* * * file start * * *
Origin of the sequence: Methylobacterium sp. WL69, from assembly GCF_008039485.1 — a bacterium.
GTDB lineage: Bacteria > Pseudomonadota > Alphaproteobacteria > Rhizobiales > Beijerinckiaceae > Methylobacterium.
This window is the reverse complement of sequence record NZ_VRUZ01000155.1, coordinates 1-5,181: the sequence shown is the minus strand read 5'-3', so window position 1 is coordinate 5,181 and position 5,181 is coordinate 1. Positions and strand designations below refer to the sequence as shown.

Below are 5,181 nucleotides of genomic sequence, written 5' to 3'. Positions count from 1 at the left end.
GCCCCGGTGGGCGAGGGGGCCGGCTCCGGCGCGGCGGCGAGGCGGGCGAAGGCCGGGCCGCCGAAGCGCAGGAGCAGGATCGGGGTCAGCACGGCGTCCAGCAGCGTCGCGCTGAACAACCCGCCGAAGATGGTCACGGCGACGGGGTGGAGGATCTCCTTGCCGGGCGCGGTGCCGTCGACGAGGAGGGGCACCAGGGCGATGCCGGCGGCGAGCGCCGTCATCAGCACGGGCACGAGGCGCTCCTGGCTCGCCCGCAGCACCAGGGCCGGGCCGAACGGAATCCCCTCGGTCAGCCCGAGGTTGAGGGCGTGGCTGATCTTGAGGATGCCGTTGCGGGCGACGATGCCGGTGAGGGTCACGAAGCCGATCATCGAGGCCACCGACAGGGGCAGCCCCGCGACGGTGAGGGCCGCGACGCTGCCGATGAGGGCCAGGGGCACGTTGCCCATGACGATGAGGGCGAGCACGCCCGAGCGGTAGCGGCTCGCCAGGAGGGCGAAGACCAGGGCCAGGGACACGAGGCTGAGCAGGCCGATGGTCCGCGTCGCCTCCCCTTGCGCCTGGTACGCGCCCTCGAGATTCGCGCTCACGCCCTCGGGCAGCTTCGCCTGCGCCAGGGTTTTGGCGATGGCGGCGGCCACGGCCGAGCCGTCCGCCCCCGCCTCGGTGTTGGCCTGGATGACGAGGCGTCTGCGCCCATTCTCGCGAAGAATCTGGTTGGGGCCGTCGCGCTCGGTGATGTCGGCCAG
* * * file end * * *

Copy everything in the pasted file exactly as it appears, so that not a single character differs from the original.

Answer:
Origin of the sequence: Methylobacterium sp. WL69, from assembly GCF_008039485.1 — a bacterium.
GTDB lineage: Bacteria > Pseudomonadota > Alphaproteobacteria > Rhizobiales > Beijerinckiaceae > Methylobacterium.
This window is the reverse complement of sequence record NZ_VRUZ01000155.1, coordinates 1-5,181: the sequence shown is the minus strand read 5'-3', so window position 1 is coordinate 5,181 and position 5,181 is coordinate 1. Positions and strand designations below refer to the sequence as shown.

Below are 5,181 nucleotides of genomic sequence, written 5' to 3'. Positions count from 1 at the left end.
GCCCCGGTGGGCGAGGGGGCCGGCTCCGGCGCGGCGGCGAGGCGGGCGAAGGCCGGGCCGCCGAAGCGCAGGAGCAGGATCGGGGTCAGCACGGCGTCCAGCAGCGTCGCGCTGAACAACCCGCCGAAGATGGTCACGGCGACGGGGTGGAGGATCTCCTTGCCGGGCGCGGTGCCGTCGACGAGGAGGGGCACCAGGGCGATGCCGGCGGCGAGCGCCGTCATCAGCACGGGCACGAGGCGCTCCTGGCTCGCCCGCAGCACCAGGGCCGGGCCGAACGGAATCCCCTCGGTCAGCCCGAGGTTGAGGGCGTGGCTGATCTTGAGGATGCCGTTGCGGGCGACGATGCCGGTGAGGGTCACGAAGCCGATCATCGAGGCCACCGACAGGGGCAGCCCCGCGACGGTGAGGGCCGCGACGCTGCCGATGAGGGCCAGGGGCACGTTGCCCATGACGATGAGGGCGAGCACGCCCGAGCGGTAGCGGCTCGCCAGGAGGGCGAAGACCAGGGCCAGGGACACGAGGCTGAGCAGGCCGATGGTCCGCGTCGCCTCCCCTTGCGCCTGGTACGCGCCCTCGAGATTCGCGCTCACGCCCTCGGGCAGCTTCGCCTGCGCCAGGGTTTTGGCGATGGCGGCGGCCACGGCCGAGCCGTCCGCCCCCGCCTCGGTGTTGGCCTGGATGACGAGGCGTCTGCGCCCATTCTCGCGAAGAATCTGGTTGGGGCCGTCGCGCTCGGTGATGTCGGCCAG